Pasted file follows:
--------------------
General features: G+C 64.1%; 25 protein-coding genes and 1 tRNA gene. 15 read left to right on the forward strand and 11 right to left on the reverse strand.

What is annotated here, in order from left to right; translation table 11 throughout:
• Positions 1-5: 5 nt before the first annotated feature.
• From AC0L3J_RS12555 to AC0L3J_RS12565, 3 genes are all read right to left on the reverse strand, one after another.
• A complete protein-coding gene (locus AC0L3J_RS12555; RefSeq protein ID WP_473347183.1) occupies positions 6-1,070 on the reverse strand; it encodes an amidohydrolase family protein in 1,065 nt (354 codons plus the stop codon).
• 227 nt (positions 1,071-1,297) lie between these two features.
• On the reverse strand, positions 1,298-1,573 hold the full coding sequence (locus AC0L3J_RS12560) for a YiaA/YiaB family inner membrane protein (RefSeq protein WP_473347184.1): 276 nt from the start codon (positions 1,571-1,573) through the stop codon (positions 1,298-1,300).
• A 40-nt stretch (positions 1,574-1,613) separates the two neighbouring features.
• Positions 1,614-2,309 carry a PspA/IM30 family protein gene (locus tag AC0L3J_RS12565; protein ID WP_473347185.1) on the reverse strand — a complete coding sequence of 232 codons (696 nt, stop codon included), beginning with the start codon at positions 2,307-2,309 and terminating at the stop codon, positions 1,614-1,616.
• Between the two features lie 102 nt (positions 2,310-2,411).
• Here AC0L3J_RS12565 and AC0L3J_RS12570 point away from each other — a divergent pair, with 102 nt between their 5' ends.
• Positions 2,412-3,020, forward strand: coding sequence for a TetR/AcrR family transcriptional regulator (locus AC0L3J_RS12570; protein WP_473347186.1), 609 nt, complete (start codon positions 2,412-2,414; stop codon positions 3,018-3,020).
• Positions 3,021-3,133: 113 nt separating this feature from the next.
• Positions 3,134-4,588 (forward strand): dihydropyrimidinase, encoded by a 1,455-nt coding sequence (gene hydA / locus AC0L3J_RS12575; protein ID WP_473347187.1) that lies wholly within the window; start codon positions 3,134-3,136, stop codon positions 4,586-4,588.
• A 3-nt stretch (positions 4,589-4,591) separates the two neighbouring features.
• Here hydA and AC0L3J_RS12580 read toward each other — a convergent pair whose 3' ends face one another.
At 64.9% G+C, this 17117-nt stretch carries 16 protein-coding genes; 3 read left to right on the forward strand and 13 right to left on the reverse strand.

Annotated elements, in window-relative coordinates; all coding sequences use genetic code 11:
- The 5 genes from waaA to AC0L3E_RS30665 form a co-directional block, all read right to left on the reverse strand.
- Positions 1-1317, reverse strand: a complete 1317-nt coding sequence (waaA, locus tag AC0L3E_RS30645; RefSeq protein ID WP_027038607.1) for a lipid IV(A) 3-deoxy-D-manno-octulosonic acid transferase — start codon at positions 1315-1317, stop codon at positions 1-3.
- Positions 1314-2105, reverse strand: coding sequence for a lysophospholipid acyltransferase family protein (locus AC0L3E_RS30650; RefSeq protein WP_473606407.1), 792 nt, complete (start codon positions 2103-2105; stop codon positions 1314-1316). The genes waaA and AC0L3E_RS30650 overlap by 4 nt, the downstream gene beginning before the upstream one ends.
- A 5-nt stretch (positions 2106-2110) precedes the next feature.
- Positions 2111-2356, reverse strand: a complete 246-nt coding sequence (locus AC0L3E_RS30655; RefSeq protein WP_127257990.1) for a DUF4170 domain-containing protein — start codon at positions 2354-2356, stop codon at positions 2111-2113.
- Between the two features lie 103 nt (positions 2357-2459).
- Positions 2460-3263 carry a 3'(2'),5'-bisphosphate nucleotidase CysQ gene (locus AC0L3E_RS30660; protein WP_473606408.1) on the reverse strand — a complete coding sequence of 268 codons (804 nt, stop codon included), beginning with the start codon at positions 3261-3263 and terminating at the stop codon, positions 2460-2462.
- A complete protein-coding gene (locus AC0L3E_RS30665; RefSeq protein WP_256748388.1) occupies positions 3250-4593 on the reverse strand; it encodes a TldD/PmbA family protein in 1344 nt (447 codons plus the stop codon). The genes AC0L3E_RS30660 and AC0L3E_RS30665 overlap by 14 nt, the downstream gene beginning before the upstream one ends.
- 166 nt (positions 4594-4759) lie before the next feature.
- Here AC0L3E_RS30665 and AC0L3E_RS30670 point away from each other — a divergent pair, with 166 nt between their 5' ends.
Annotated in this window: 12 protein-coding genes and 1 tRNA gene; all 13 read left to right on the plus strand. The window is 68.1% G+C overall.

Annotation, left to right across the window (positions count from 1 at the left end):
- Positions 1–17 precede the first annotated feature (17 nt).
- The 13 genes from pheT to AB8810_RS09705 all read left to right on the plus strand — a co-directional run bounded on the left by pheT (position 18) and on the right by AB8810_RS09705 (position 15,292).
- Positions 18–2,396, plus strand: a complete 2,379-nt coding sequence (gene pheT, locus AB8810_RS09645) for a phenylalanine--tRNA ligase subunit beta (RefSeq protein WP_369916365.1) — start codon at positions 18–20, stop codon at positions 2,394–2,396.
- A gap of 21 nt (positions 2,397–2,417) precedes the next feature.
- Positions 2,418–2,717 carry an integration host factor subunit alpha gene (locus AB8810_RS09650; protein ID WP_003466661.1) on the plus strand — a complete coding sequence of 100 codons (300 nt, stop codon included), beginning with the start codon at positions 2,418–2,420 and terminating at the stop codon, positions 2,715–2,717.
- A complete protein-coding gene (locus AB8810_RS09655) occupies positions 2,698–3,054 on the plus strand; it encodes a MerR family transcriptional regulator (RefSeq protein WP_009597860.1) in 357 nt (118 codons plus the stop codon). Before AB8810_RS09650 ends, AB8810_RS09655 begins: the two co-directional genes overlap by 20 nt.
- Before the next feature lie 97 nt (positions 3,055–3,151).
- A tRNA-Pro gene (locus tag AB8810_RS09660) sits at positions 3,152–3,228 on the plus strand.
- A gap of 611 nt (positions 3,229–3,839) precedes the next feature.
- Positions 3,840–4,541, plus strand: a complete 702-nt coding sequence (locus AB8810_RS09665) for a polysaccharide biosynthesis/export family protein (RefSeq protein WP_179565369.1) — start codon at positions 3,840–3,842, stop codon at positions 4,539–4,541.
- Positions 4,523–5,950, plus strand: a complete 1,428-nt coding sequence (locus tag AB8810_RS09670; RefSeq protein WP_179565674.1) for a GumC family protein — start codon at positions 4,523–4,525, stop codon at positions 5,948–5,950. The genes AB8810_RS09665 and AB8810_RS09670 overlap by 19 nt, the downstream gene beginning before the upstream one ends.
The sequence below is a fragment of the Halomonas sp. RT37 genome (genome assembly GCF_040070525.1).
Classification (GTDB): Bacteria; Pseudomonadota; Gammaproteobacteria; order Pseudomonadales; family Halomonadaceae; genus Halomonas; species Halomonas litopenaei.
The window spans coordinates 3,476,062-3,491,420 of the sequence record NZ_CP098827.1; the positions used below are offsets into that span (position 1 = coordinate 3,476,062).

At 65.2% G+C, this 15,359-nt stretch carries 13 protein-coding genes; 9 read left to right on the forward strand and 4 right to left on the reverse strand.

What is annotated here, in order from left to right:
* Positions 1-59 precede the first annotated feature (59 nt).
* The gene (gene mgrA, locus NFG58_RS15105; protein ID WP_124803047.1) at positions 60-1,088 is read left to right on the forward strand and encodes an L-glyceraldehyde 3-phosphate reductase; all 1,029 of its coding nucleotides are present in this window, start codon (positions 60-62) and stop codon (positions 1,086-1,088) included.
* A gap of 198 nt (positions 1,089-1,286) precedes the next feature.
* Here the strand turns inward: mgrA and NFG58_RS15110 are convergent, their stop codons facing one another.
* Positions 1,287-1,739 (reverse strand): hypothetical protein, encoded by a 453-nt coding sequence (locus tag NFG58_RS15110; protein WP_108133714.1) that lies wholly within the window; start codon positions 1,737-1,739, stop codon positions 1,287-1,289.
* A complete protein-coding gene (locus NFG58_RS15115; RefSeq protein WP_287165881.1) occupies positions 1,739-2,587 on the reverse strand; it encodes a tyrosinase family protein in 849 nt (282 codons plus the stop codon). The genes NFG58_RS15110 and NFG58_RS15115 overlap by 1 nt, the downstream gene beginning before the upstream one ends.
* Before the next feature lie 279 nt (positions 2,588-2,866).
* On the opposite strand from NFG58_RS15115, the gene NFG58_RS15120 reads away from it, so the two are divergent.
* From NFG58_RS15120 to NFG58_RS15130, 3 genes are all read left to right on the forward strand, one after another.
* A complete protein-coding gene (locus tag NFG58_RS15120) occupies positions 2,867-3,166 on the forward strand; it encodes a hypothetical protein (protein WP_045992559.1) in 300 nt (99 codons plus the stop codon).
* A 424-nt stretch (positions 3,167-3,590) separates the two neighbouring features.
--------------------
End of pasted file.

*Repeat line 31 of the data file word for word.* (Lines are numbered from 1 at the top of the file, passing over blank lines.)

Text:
- Positions 1–17 precede the first annotated feature (17 nt).